2 2

2FkC2 FkC1 C FkC2 D 2.FkC1 C Fk /FkC1 C FkC2

2 2 2

D .FkC1 C FkC2 / C .FkC1 C 2FkC1 Fk /

D F2kC3 C F2kC2 D F2kC4 D F2.kC1/C2 ;

namely QkC1 is true. By the cross-active induction, Pn ; Qn are true for each

n 2 N.

.n C m 1/Š

Example 9. m boxes are arranged in a row. Prove that there are

nŠ.m 1/Š

different ways to put n identical balls into these boxes.

Solution By F .n; m/ we denote the number of ways to put n identical balls into

m boxes. The propositions to be proven are

.n C m 1/Š

F .n; m/ D

nŠ.m 1/Š

for n; m 2 N.

mŠ

For n D 1, we have F .1; m/ D m D , hence the conclusion is true

.m 1/Š

nŠ

for n D 1 and all m 2 N. For m D 1 and any n 2 N, we have F .n; 1/ D 1 D ,

nŠ

therefore the conclusion is true for m D 1 and all n 2 N.

.n C m/Š .n C m/Š

Suppose that F .nC 1; m/ D and F .n; mC 1/ D .

.n C 1/Š.m 1/Š nŠmŠ

To evaluate F .n C 1; m C 1/, by considering whether the number of balls in the

m C 1st box is 0 or greater than 0, we have

F .n C 1; m C 1/

.n C m/Š .n C m/Š

D F .n C 1; m/ C F .n; m C 1/ D C

.n C 1/Š.m 1/Š nŠmŠ

.n C m/Š.m C n C 1/ .m C n C 1/Š Œ.n C 1/ C .m C 1/ 1Š

D D D :

.n C 1/ŠmŠ .n C 1/Š.mŠ/ .n C 1/Š.m C 1 1/Š

The inductive proof is completed.

Lecture Notes on Mathematical Olympiad 9

with 0 N 22002 . Prove that it is possible to color every subset of S

either blue or red so that the following conditions hold:

(a) the union of any two red subsets is red;

(b) the union of any two blue subsets is blue;

(c) there are exactly N red subsets.

2: (CHNMO/TST/2005) Let k be a positive integer. Prove that it is always pos-

sible to partition the set f0; 1; 2; 3; : : : ; 2kC1 1g into two disjoint subsets

2k

X 2k

X

m

fx1 ; x2; : : : ; x2k g and fy1 ; y2 ; : : : ; y2k g such that xi D yim holds

i D1 i D1

for each m 2 f1; 2; : : : ; kg.

3: (CMC/2006) Let f .x/ D x 2 Ca. Define f 1 .x/ D f .x/; f n .x/ D f .f n 1

.x//,

n D 2; 3; : : : and M D fa 2 Rj jf n .0/j 2 for all n 2 Ng. Prove that

1

M D 2; :

4

1 x1 x1 x2 x1 x2 xn

C C CC 4.1 x1 x2 xnC1 /:

x1 x2 x3 xnC1

for n D 1; 2; : : :. Prove that

1 1 1 1 1 1 1

C CC C C CC n n 2 N:

a1 a2 an 2 4 8 2

2

6: (AUSTRIA/2009) Prove that 3n > .nŠ/4 for all positive integers n.

7: (CHNMO/TST/2008) Let a and b be positive integers with .a; b/ D 1, and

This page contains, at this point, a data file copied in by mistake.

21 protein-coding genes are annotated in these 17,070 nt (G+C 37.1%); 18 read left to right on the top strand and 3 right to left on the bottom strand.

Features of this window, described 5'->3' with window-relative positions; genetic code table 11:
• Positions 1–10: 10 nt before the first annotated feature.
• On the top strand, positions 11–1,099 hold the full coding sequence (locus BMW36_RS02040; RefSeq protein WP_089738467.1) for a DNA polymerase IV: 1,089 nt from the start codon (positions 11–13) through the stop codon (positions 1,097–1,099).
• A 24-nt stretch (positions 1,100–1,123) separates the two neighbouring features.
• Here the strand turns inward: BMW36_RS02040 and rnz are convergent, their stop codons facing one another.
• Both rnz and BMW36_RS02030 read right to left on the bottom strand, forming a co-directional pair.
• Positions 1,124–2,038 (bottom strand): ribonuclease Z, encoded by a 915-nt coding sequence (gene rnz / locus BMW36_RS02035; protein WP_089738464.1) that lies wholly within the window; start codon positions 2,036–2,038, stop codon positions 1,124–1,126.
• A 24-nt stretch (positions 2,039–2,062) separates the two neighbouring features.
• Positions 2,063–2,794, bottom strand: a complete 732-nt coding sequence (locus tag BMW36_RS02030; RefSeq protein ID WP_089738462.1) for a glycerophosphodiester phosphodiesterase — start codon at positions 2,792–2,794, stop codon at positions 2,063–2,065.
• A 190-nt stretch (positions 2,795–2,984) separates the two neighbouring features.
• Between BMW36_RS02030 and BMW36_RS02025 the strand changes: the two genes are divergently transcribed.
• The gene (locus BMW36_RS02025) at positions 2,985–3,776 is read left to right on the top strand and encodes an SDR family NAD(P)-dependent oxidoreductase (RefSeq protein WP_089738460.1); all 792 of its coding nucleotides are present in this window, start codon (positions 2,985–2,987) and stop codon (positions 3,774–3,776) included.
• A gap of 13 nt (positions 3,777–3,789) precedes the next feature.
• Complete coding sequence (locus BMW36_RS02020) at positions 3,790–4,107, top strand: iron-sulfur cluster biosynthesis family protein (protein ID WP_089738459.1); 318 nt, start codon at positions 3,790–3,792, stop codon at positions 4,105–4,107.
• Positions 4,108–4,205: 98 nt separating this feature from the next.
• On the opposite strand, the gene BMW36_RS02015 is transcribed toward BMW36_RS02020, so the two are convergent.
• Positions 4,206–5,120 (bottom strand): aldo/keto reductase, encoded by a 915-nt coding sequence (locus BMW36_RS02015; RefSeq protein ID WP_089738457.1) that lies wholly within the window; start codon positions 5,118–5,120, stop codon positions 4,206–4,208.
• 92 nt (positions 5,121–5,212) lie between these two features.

a; b having different parities. Let the set S have the following properties:

(1) a; b 2 S ; (ii) If x; y; z 2 S , then x C y C z 2 S . Prove that all the

integers greater than 2ab are in S .

8: (USAMO/2007) Let S be a set containing n2 C n 1 elements, for some

positive integer n. Suppose that the n-element subsets of S are partitioned

into two classes. Prove that there are at least n pairwise disjoint sets in the

same class.

10 Lecture 16 Mathematical Induction

satisfy the following three conditions:

(i) ai C ai C1 0 for i D 0; 1; : : : ; 2n 1;

(ii) a2j C1 0 for j D 0; 1; : : : ; n 1;

2q

X

(iii) For any integers p; q with 0 p q n, bk > 0.

kD2p

2n

X

Prove that . 1/i ai bi 0, and find the condition under which the equal-

i D0

ity holds.

n

2: (USAMO/2007) Prove that for every nonnegative integer n, the number 77 C

1 is the product of at least 2n C 3 (not necessarily distinct) primes.

1 p

3: (BULGARIA/2007) Let a1 > ; anC1 D .n C 2/an C 1; n D 1; 2; : : :.

12

Prove that

2 a

n

(i) an > n ; n 2 N; (ii) The sequence bn D 2n 1 ;n 2 N

n n

is convergent.

4: (USAMO/2010) There are n students standing in a circle, one behind the

other. The students have heights h1 < h2 < : : : < hn . If a student with

height hk is standing directly behind a student with height hk 2 or less, the

two students are permitted

to switch places. Prove that it is not possible to

make more than n3 such switches before reaching a position in which no

further switches are possible.

5: (IMO/2010) In each of six boxes B1; B2 ; B3; B4; B5 ; B6 there is initially one

coin. There are two types of operation allowed:

Type 1 : Choose a nonempty box Bj with 1 j 5. Remove one coin

from Bj and add two coins to Bj C1 .

Type 2 : Choose a nonempty box Bk with 1 k 4. Remove one coin

from Bk and exchange the contents of (possibly empty) boxes

BkC1 and BkC2 .

Determine whether there is a finite sequence of such operations that results

in boxes B1 ; B2; B3 ; B4; B5 being empty and box B6 containing exactly

2010 c c

20102010 coins. (Note that ab D a.b / .)